Amen. There is an upsurge of open strains of hatred in the US, from all walks of life and all sides of the political spectrum. Not just anti-Semitism, but racism, misogyny, homophobia, xenophobia, transphobia, and so many more. We can’t let this become the norm anymore than it has. Take a stand against hate and fear. Reach out to the people around you when you see them in trouble, if you’re able to. Fight for popular platforms to ban hatred. Facebook’s taken a stand against white nationalist and other groups, and there’s a campaign on Twitter to get similar groups auto-banned from the platform using the hashtag #JackStopTheHate, which is directed to Jack Dorsey (username @jack), the CEO of Twitter. Speak out if someone is posting or saying hateful things, because if you stand up to them, you’re letting them know their views aren’t tolerated.

Together, we can fight for tolerance and love.

At the same time, fight for initiatives to end gun violence. John Earnest, the shooter in Poway, used an AR-15, a military-grade weapon. What is a military-grade weapon doing in the hands of a 19-year-old civilian?! We can’t keep letting people get their hands on military weaponry so easily. If we do, we’re only ensuring that this cycle of violence continues. Vote for bills or leaders who will fight to keep these weapons from being used in shootings over and over.

Together, we can ensure people don’t have to worry about being shot every time they step outside.

This weekend should’ve only been about positive events: Endgame having a billion-dollar opening; She-Ra season 2 hitting Netflix; the end of Passover and plenty of pizza parties! Not this. Nothing like what happened. And it’s up to us to make sure it never happens again.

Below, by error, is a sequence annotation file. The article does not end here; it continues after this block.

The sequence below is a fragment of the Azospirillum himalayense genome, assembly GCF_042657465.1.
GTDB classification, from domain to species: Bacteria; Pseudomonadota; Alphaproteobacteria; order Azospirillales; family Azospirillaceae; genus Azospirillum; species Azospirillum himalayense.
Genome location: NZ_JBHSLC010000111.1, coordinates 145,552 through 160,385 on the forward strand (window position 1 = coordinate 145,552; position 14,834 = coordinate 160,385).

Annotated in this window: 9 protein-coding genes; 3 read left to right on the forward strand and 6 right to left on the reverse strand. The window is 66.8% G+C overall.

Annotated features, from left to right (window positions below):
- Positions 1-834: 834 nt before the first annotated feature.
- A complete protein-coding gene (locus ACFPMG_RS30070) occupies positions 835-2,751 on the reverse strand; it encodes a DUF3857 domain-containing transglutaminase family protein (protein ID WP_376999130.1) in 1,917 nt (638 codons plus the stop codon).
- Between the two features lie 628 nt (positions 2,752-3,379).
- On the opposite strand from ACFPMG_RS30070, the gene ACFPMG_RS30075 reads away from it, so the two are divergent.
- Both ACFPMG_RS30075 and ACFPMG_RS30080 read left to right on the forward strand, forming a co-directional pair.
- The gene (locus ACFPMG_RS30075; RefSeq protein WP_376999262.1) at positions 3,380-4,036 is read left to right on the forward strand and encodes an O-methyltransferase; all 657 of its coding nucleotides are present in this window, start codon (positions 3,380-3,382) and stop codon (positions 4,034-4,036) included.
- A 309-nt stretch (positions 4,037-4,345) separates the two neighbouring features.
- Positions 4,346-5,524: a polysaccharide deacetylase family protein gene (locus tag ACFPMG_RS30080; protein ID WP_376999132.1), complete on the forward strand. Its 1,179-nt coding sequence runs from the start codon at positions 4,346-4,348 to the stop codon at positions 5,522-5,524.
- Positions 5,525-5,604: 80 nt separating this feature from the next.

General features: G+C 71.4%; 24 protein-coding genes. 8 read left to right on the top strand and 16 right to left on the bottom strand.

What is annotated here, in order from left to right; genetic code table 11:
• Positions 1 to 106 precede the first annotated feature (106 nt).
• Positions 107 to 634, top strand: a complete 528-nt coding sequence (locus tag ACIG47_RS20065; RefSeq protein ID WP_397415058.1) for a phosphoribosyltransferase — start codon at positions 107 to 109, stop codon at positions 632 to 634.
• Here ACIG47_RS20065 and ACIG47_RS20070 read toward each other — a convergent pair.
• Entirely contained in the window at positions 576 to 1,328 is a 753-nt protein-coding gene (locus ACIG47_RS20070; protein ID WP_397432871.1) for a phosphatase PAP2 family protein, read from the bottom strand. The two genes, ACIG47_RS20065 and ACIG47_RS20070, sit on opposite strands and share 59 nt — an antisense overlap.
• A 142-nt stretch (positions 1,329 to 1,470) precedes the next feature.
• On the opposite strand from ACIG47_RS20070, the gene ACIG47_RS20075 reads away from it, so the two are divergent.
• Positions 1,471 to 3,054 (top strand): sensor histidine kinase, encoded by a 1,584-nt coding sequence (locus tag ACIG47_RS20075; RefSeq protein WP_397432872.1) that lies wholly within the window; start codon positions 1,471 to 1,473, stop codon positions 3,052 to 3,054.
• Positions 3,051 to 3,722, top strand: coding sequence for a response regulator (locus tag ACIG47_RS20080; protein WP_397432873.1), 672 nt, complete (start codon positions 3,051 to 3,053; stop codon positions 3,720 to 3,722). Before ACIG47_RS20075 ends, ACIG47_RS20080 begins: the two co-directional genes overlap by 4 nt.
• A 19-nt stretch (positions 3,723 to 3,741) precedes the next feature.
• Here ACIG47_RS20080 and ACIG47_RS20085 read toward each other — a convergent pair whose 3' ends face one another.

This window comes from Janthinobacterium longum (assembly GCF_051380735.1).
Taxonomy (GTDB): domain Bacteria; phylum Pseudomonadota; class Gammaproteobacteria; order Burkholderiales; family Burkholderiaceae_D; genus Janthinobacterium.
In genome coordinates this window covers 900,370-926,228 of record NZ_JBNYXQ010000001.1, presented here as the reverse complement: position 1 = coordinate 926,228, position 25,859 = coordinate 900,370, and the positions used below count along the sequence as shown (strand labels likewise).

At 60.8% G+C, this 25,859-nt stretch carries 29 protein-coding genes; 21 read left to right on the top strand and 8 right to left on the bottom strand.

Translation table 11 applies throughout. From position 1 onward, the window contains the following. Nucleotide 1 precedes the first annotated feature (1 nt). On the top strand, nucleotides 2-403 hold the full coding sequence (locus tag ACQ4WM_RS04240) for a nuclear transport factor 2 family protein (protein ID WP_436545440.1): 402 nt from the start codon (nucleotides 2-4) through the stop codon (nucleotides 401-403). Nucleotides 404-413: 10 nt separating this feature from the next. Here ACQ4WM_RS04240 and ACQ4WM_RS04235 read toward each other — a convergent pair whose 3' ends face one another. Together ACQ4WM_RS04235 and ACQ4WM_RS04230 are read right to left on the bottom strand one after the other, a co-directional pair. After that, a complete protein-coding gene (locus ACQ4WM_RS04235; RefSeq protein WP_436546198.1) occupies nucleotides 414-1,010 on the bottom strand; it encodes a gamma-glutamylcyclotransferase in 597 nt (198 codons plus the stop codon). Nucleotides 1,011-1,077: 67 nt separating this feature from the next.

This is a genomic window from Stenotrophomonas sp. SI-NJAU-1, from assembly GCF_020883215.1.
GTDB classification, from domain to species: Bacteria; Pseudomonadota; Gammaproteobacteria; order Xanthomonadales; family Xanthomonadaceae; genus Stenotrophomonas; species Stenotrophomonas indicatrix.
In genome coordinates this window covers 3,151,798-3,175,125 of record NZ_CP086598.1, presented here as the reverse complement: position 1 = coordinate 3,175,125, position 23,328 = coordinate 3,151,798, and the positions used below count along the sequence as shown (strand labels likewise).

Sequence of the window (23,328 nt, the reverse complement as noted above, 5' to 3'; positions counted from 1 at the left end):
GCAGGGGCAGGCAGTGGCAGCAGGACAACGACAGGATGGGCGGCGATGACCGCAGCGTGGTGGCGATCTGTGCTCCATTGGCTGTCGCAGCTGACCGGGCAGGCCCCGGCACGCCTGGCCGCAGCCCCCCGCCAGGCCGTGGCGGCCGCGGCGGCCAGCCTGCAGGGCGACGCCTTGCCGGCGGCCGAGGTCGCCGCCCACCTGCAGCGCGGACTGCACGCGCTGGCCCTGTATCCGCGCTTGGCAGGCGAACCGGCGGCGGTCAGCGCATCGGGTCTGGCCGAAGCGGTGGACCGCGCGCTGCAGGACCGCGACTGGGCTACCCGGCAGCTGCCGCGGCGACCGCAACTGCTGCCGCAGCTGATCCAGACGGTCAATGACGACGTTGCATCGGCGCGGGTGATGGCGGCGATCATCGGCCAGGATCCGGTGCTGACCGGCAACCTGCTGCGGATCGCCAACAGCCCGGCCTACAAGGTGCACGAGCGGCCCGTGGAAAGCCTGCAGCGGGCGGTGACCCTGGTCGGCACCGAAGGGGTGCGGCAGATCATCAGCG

Again, I’d like to thank everyone who supports me and thinks about me every time something like this happens. I can’t allow myself to be scared into submission by monsters like this. Just know that your love and kindness bolsters me and keeps me from retreating when I need to speak out on issues like this. Thanks.

So in case you missed it, yesterday MGM released the first trailer for their new Addams Family movie, which is due out in October. If you haven’t seen it yet, I’ve embedded it below.

How awesome is that? The animation looks stunning, the voices match the characters, and the format of animation is perfect for a family that is never explicitly stated to be but probably is supernatural and evil in nature. You can tell a lot of love went into the making of this film.

I’ve been a fan of the Addams Family for years. Back in 2012, I wrote a post about how much I’d love to be an Addams, back when this film was still in development as a stop-motion picture with Tim Burton attached. I’ve watched my favorite episodes of the original TV series multiple times over the years, I just watched both movies from the 1990’s last month, and I saw a local production of the Addams Family Musical not too long ago. So you can imagine how much I am for this movie.

And all this Addams stuff has got me thinking. And the more I think about it, the more I realize: we could all benefit from taking a few pages out of the Addams’s books.